A guy comes into my office (let's call him Guy). He has developed a deep sexual addiction over the past 20+ years. He was recently caught in an affair and began going to counseling and plugging into a weekly support group. It has been six weeks since he was caught, and now he sits in front of me to tell me his story and see what I have to say to him. This might be how a portion of that conversation would go.
"So, Jonathan, my wife wants to separate, my employer is weighing legal options since the affair was with a co-worker, and I'm hoping none of this leaks out to anyone in our church; my reputation would be shattered. How can fix all this?"
"What do you think needs fixing?" I ask.
"Are you serious? Have you been listening? My wife wants to leave, my job is on the line, and if this affair and the history behind it get leaked to my church, we could lose all our friends. What do you mean 'what' needs fixing?"
"Well, you have been married for 15 years, right?"
"You have been at this company for 10 years, even getting high praise and promotions along the way?"
"You are a prominent member and supporter in your church and have a reputation as a selfless person."
"So, I'll ask again, what needs fixing? It appears like you have it all together."
"Maybe for now, but it's on the verge of collapsing."
"And if you can keep your job, stay married, and be the 'good guy' at church, everything will be fine? There wouldn't be any need for significant, fundamental changes in your life as a man? Are you serious?"
"I guess I see your point, but how do I change?"
"Guy, you need to first focus on what needs to change before you can even consider how to change it. Let's start peeling that onion back and see just how deep the pain, secrecy and selfishness that led to secret sin goes. Then we can talk strategies for change. Are you willing to start this journey of discovery?"
"I hope so."
This is just one small example in thousands where well-meaning people who desire change get the cart before the horse. You cannot effectively map out strategies for recovery ("how") until you have thoroughly identified the brokenness ("what"). But even after you uncover what needs healing in your life, you must continue to remain focused on what God wants you to do about it rather than how to do it. In fact, God emphasizes what over how a lot!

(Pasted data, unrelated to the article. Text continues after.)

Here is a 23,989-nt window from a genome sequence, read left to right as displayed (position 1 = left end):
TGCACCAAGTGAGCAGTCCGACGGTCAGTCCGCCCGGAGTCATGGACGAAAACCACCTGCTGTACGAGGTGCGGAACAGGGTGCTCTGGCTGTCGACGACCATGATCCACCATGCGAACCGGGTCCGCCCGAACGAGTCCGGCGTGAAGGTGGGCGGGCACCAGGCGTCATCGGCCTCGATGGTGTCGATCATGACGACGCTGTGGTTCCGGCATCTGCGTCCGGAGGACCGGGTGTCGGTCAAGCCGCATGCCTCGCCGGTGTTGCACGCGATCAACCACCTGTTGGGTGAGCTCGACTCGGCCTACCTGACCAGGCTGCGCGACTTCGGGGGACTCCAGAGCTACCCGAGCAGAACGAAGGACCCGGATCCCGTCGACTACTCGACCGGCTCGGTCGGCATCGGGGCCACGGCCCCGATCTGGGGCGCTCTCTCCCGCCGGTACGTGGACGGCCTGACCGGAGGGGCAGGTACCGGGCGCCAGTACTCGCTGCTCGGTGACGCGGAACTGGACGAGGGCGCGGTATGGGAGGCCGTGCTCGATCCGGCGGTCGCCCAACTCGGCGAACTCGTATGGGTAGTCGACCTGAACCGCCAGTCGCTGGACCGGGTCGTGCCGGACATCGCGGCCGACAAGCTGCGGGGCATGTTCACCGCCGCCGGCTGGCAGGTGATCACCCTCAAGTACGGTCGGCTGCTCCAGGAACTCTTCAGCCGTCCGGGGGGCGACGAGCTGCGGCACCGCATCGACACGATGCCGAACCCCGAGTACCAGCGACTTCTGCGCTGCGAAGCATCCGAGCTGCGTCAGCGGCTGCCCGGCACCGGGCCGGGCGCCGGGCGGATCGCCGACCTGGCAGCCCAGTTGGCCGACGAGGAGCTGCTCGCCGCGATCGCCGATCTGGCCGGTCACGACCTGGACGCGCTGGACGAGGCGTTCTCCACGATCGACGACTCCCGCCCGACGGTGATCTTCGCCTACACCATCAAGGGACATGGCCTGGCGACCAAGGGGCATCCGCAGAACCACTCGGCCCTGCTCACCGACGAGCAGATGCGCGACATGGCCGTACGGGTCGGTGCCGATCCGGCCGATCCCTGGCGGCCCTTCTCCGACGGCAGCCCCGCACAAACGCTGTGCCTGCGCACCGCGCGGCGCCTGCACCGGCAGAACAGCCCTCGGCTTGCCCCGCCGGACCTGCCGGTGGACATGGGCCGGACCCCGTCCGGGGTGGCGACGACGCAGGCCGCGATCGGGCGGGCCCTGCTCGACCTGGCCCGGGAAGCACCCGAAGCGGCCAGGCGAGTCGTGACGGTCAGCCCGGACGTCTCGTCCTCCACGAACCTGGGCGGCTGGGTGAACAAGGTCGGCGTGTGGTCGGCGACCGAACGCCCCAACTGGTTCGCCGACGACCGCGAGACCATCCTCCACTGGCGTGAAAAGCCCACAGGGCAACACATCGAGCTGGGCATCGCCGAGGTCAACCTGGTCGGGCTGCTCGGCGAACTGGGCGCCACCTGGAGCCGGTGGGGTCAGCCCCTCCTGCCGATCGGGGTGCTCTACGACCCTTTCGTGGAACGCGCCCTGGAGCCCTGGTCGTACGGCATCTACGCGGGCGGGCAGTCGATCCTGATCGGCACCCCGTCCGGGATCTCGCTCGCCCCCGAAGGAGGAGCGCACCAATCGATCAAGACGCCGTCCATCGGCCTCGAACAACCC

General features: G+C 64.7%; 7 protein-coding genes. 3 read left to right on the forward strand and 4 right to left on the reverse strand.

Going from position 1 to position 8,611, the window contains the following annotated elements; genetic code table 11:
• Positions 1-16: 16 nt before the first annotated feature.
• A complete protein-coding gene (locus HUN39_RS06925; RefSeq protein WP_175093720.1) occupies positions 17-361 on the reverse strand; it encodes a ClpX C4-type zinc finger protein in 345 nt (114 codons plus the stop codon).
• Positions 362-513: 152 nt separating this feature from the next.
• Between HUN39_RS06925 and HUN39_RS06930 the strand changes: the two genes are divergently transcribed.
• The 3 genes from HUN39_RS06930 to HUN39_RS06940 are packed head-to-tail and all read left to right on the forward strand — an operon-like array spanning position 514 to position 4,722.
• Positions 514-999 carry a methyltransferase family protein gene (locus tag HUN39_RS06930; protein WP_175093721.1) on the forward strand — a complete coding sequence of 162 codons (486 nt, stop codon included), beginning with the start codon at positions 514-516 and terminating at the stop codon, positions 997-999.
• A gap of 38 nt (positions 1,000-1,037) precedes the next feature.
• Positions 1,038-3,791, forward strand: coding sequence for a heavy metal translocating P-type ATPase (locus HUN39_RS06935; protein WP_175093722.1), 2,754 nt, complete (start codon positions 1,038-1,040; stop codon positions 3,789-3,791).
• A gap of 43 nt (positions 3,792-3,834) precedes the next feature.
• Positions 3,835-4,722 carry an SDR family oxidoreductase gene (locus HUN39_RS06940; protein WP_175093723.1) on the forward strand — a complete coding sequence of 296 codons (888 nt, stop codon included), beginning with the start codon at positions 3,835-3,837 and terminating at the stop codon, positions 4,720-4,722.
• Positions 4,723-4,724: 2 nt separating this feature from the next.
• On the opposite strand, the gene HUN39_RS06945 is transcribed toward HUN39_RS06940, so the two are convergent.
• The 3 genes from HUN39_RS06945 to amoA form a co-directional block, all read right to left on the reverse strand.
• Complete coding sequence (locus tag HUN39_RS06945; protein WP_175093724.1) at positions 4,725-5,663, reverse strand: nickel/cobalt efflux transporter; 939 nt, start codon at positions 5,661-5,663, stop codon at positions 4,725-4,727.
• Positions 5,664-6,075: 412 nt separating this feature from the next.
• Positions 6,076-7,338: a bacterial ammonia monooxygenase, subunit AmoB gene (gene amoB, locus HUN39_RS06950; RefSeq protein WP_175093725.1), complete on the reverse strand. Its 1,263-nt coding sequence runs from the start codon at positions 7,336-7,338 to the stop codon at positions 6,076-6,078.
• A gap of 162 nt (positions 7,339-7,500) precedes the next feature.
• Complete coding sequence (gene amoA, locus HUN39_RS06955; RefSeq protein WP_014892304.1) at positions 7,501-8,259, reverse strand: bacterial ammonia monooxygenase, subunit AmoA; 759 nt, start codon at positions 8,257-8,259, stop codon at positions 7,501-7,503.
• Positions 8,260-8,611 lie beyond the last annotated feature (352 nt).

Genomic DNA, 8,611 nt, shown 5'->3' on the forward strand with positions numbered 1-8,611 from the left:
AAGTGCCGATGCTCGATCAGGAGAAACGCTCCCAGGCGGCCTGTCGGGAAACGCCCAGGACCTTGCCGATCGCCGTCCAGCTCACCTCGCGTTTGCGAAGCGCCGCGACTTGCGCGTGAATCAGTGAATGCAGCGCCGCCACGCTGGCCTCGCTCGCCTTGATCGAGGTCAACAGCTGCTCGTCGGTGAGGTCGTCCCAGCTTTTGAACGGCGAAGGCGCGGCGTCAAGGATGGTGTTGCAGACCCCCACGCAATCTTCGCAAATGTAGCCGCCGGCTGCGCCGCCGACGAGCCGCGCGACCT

Here are just a few examples of "what emphasis" in the Bible:
You shall not commit adultery. (Ex 20:14)
But among you there must not be even a hint of sexual immorality, or of any kind of impurity, or of greed, because these are improper for God’s holy people. (Eph 5:3)
A new command I give you: Love one another. As I have loved you, so you must love one another. (John 13:34)
So I say, walk by the Spirit, and you will not gratify the desires of the flesh. (Gal 5:16)
And there are many others; pray for each other (James 5:16), carry each other's burdens (Gal 6:2), walk in the light (1 John 1:5), this is love for God: to keep his commands (1 John 5:3), My command is this: Love each other as I have loved you (John 15:12). These are the "what's" of recovery and faith. But God is generally pretty silent on the how's. Why is that?
Have you ever noticed how easy it is to drift from emotionally and spiritually connecting with someone when the relationship becomes more about "how" than "what?" It's like the "system" of relationship supercedes the importance of authentic presence, interaction and, well, relating. Life becomes an endless list of boxes to check off, ensuring to everyone watching that how you live is the model of perfection (and you usually don't mind the accolades that follow). In essence, you become a lifeless, empty image-builder; shining and spectacular on the outside, but void of any real substance or beauty on the inside.
As Jesus bluntly put it, "Woe to you, teachers of the law and Pharisees, you hypocrites! You are like whitewashed tombs, which look beautiful on the outside but on the inside are full of the bones of the dead and everything unclean. In the same way, on the outside you appear to people as righteous but on the inside you are full of hypocrisy and wickedness." (Matt 23:27-28)
Please don't misunderstand me to say that how we live is unimportant or that God doesn't value how's (just read Leviticus sometime!). But the greater value must be placed on what needs healing and what we are called by God to be. You can never engage a healthy "how" until you have plunged to the deepest depths of humility and honesty before yourself and God. Then, out of the brokenness of the real you, a new life emerges, ready and able to follow wherever (and however) the Lord leads.
So, what needs healing in your life & what is God telling you to do about it?